A Los Angeles City Council committee began the lengthy task of breaking down Mayor Eric Garcetti’s proposed 2022-23 budget Tuesday ahead of the new fiscal year that begins July 1.
In its first of six so-far scheduled meetings between now and May 3, the Budget and Finance Committee heard presentations from Garcetti’s office on the proposed budget and from City Administrative Officer Matt Szabo on revenue projections. The committee then heard from the Office of Finance, the City Attorney’s Office, the City Controller’s office, the Personnel Department and the Ethics Commission.
Unlike last year, the process of crafting a revised budget to present to the full council is taking place in-person for the committee members, following two years of virtual budget hearings due to the COVID-19 pandemic. While the public had to tune in virtually on Tuesday, City Hall is scheduled to reopen to the public on May 4. It wasn’t immediately clear if additional budget hearings would occur after the final one scheduled on May 3, but Krekorian noted the possibility that City Hall will reopen to the public during the process.
In the case that hearings continue after City Hall reopens, Krekorian said, “we may consider going to a different type of public comment, we may have the public in the room. (It’s) still to be determined exactly.”
Garcetti has again proposed the largest budget in city history, with an overall $11.8 billion budget and $7.4 billion general fund revenue projection. Government spending at all levels inevitably rises because of inflation, expansion of programs and increased population.
“In the budget that’s going to be before us today … we’re adding over 200 more positions, more than our high watermark in 2019, so the city workforce will grow again and so will services … I just want us to be mindful, because it’s easy … for Angelenos now to forget how it was just over a year and a half ago when we were all inside of our homes, when businesses were shuttered, when we were living in fear … it’s easy to forget that … but this committee can’t afford to forget that as we consider this budget and we consider the investments that we’re about to make,” Krekorian said opening the meeting Tuesday.
Committee member Councilman Bob Blumenfield signaled support for the budget proposal, saying, “The nice thing is, with this budget in front of us, we don’t have to do major, major adjustments. We have to do some minor, minor tweaks and a little bit of priority changes here and there but I feel good about where we’re starting from.”
Councilman Curren Price called for the committee to keep equity in mind, saying, “we can’t just divide the budget by 15,” the number of council districts in the city.
“We want to focus on where the needs are and making certain that we’re addressing the variety of needs for all of our constituents,” he added.
Over the course of several budget hearings, the committee will hear from all city departments on their budget needs and how the budget proposal addresses them.
Mayor Eric Garcetti proposed his draft budget on April 20.
Speaking to the committee Tuesday, Szabo said:
“Overall … the mayor’s budget proposal by nearly all measures established by our financial policies is fundamentally sound. It funds city services in a sustainable manner and with appropriate levels of financial resiliency that this office strongly recommends your committee maintain or enhance if possible.”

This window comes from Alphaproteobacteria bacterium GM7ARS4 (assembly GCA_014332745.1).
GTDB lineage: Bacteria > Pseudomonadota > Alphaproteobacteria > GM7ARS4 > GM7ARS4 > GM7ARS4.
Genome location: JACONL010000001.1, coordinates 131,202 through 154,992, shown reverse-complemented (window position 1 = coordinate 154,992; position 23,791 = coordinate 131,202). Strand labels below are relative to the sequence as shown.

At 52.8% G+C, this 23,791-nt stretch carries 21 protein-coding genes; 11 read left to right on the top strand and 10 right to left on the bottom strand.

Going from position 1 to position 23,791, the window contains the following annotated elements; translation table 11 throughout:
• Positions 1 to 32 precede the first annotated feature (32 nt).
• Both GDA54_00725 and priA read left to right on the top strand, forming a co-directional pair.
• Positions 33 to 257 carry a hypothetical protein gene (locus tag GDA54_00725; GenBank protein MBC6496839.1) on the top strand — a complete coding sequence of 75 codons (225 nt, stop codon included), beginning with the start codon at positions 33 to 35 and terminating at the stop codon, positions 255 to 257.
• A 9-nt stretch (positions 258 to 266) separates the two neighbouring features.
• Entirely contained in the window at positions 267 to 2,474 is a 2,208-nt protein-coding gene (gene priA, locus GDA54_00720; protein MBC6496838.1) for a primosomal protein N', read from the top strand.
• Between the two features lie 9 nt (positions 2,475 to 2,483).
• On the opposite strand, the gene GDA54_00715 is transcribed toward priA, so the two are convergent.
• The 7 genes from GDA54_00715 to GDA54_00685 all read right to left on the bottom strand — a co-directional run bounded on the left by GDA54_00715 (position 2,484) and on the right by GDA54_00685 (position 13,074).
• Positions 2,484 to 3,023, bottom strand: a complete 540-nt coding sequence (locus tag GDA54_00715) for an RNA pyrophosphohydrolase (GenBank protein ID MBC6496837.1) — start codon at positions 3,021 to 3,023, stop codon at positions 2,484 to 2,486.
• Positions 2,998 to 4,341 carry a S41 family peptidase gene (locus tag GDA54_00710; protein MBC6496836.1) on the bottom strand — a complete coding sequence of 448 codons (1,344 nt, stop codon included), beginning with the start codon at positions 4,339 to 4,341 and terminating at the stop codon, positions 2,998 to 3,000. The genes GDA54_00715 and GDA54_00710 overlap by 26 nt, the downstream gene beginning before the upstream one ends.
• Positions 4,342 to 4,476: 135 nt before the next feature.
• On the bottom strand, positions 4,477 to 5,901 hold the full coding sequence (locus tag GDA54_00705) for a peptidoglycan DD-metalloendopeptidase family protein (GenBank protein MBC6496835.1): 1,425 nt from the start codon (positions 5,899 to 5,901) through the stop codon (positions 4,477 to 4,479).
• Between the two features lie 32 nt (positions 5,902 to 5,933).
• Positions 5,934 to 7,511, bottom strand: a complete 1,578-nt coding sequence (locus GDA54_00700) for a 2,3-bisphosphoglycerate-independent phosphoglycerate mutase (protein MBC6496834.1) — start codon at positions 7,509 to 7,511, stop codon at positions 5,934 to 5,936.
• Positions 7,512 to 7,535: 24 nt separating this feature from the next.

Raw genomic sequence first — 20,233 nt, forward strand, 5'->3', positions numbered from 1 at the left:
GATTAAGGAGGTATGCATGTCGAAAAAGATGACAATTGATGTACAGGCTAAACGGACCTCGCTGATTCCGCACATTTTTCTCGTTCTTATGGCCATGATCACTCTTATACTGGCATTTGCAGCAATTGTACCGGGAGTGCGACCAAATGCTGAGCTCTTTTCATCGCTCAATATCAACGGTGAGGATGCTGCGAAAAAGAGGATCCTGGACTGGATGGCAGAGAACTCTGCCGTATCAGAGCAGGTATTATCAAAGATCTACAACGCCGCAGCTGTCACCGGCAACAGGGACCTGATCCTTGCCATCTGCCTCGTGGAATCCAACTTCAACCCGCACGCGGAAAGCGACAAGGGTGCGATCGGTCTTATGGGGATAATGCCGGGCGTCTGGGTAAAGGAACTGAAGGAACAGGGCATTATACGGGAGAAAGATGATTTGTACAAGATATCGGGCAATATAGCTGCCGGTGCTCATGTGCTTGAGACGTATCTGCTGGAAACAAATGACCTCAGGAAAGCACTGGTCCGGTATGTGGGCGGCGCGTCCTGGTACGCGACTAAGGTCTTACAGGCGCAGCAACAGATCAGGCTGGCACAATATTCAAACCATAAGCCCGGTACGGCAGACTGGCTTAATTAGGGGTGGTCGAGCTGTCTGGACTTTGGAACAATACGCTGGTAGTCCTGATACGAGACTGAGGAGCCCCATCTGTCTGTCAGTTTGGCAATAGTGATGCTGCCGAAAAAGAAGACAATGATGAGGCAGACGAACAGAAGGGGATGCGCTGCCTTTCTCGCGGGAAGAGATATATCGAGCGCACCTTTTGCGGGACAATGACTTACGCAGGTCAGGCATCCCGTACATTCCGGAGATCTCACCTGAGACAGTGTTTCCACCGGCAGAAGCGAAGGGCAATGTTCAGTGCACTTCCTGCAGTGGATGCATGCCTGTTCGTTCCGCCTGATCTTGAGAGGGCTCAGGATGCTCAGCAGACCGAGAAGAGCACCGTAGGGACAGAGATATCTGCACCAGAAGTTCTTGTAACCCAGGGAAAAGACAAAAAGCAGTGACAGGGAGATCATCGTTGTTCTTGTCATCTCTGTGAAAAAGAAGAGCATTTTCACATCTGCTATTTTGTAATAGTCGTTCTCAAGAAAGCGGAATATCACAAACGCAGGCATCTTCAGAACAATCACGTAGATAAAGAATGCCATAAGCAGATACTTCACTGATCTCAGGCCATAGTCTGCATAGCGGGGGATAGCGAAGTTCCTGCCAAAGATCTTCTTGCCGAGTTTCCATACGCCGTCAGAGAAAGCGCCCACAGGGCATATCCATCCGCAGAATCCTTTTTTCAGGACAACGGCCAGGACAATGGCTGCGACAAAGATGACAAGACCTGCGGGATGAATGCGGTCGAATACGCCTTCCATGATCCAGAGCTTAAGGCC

The mayor, in his last year in office, said his budget is aimed at addressing the “immediate needs” of making Los Angeles safer and cleaner, combating long-term problems such as homelessness and climate change, and setting up the next administration with a large reserve fund to use in case of an emergency, as the city had to do during the first year of the COVID-19 pandemic.
The budget calls for a 8.5% increase to the Los Angeles Police Department’s operating budget, which would increase it by $149 million to $1.9 billion. The department’s total funding, which includes pensions, would be about $3.2 billion.
The Los Angeles Police Department will present to the committee on Thursday.
The budget hearing schedule is:
— Wednesday, 1 to 7 p.m., during which the Los Angeles Housing Department, the Los Angeles Homeless Services Authority, the Bureau of Sanitation, the Department of Transportation and the Information Technology Agency will present to the committee;
— Thursday, 9 a.m. to 7 p.m., during which the LAPD, the Economic and Workforce Development Department, the Fire Department, the Department of Recreation and Parks, the Los Angeles Public Library, the Planning Department, Building and Safety and the Cannabis Regulation Department will present;
— Friday, 1 to 7 p.m., during which the Board of Public Works, the Bureau of Contract Administration, the Bureau of Street Lighting, the Bureau of Engineering, the Bureau of Street Services, the Emergency Management Department, the Department on Disability, the Department of Aging and the Community Investment for Families Department;
— Monday, 9 a.m. to 7 p.m., during which Los Angeles Animal Services, the City Clerk, the Los Angeles Zoo, the Department of General Services, the Department of Cultural Affairs, the Civil + Human Rights and Equity Department, El Pueblo, the Convention and Tourism Department, the Office of Public Accountability, Neighborhood Empowerment, the Youth Development Department and the CAO; and
— Tuesday, May 3, 9 a.m. to 7 p.m., during which the Los Angeles City Employees’ Retirement System, the Los Angeles Fire and Police Pensions, labor representatives and the neighborhood councils.